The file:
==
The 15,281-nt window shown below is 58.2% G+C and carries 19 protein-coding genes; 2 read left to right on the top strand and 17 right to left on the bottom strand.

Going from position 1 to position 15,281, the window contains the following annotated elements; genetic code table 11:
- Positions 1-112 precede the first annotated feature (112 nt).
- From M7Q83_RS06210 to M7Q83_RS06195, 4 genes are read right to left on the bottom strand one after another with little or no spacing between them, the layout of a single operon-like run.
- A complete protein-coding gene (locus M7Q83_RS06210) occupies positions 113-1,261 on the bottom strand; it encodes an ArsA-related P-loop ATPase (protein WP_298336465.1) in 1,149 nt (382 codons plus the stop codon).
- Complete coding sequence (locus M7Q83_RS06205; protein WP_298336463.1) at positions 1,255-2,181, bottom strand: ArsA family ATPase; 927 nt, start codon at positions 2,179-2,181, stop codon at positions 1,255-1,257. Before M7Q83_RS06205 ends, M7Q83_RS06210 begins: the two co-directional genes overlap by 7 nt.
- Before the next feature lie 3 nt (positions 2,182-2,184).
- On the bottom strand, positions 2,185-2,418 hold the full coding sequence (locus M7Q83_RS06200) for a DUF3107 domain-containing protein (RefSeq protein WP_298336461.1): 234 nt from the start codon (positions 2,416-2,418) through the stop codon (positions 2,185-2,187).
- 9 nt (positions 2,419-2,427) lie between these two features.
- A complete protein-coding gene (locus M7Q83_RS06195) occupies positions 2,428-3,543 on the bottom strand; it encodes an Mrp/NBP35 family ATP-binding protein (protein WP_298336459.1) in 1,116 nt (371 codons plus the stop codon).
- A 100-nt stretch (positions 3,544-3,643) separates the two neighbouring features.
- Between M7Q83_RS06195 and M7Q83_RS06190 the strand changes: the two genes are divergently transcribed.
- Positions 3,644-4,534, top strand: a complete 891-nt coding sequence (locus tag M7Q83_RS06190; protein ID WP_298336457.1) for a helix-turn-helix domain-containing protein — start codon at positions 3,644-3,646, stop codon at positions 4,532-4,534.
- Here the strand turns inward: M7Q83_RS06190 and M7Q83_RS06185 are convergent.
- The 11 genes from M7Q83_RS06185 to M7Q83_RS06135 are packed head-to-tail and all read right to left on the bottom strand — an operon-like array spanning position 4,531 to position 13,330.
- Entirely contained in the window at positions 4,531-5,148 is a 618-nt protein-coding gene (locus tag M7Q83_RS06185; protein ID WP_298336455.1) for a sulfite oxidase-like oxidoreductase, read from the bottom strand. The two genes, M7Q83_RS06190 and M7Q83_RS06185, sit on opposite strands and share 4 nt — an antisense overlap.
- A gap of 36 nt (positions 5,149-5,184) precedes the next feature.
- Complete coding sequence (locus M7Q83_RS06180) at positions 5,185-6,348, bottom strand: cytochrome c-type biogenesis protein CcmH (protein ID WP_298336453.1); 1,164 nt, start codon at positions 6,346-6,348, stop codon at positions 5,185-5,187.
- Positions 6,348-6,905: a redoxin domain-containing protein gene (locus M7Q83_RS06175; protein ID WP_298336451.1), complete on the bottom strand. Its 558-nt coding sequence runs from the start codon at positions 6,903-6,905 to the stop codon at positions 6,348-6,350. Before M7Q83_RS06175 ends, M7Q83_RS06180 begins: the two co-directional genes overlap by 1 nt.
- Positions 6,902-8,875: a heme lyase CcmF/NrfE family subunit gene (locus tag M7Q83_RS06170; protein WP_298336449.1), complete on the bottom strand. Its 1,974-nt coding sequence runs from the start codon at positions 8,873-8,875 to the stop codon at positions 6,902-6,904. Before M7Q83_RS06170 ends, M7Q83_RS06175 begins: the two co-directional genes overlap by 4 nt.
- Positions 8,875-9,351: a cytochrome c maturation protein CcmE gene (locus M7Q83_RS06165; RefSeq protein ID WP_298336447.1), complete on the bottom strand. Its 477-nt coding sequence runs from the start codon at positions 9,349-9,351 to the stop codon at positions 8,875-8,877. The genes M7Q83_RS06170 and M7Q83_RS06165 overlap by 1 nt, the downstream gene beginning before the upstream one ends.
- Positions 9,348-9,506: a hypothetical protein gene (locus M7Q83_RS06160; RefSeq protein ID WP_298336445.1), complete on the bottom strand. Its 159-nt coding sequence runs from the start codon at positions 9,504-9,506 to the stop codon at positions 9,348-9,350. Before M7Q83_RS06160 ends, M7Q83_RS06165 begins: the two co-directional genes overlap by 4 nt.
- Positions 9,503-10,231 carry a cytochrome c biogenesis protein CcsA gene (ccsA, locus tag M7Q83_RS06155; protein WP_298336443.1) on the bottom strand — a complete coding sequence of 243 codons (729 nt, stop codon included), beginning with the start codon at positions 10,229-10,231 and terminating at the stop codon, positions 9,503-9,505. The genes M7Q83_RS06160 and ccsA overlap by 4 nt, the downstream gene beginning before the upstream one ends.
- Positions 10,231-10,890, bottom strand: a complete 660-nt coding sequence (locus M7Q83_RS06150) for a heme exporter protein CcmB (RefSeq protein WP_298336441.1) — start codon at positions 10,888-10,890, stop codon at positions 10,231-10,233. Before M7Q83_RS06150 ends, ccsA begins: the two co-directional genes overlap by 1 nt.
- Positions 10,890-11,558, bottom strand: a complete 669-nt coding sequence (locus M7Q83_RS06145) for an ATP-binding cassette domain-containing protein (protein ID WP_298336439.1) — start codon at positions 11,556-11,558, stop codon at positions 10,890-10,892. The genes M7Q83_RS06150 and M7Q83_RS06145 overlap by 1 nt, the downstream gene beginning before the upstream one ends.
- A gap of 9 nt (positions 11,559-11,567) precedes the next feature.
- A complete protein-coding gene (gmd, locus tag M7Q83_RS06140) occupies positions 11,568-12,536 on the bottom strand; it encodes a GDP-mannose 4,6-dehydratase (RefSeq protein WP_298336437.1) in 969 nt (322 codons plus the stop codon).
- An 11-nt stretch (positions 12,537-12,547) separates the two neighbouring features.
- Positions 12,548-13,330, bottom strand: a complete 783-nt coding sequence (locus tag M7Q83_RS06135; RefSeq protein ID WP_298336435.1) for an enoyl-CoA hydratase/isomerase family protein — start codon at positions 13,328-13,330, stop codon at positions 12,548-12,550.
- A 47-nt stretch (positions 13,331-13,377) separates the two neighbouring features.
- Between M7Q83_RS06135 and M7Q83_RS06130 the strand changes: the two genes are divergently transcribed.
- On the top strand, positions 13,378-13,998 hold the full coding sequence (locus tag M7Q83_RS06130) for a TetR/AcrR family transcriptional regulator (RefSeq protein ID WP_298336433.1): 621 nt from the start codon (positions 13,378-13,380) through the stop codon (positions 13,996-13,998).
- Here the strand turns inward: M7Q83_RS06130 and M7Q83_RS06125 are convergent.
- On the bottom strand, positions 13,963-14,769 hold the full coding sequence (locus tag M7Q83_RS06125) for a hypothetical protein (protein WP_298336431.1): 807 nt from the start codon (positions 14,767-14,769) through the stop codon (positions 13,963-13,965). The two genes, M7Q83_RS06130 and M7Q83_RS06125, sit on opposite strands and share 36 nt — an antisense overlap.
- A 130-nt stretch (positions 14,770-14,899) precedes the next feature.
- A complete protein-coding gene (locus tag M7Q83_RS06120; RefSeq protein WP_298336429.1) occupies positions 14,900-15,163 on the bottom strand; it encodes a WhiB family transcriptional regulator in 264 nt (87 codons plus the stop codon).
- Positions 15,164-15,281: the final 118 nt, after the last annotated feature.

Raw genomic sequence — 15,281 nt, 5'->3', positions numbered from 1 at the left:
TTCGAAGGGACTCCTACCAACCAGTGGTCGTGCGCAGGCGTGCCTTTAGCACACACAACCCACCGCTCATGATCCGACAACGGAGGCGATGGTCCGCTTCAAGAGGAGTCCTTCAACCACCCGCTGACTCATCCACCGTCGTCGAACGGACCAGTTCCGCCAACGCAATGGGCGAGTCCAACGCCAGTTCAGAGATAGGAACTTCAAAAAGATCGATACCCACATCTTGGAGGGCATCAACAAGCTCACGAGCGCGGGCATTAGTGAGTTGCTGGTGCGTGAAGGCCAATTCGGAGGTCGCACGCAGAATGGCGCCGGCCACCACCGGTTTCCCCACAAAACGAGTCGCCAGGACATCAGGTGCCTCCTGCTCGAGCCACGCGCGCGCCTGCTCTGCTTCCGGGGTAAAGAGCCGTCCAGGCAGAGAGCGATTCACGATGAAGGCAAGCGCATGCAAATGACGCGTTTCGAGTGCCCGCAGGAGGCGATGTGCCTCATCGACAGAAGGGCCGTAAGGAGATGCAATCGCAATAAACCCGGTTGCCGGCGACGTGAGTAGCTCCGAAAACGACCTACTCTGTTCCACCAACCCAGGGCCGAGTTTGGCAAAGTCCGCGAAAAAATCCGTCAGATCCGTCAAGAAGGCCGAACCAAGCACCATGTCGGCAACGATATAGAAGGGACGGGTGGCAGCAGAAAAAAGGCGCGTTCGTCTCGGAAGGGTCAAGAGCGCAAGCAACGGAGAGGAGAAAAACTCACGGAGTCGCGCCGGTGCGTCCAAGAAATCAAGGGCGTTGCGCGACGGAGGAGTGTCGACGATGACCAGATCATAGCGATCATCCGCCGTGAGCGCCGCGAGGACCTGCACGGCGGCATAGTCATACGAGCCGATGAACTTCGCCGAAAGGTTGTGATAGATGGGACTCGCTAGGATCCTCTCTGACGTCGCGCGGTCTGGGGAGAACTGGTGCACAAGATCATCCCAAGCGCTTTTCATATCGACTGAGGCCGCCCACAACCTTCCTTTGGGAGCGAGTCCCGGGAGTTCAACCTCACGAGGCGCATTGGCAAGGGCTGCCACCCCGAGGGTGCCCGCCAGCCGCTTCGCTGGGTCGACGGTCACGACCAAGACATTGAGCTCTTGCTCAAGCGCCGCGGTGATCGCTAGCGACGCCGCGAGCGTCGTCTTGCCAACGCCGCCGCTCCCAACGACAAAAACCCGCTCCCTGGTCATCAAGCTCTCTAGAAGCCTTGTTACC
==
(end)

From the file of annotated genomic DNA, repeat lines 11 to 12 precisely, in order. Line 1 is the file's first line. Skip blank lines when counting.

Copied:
- A 100-nt stretch (positions 3,544-3,643) separates the two neighbouring features.
- Between M7Q83_RS06195 and M7Q83_RS06190 the strand changes: the two genes are divergently transcribed.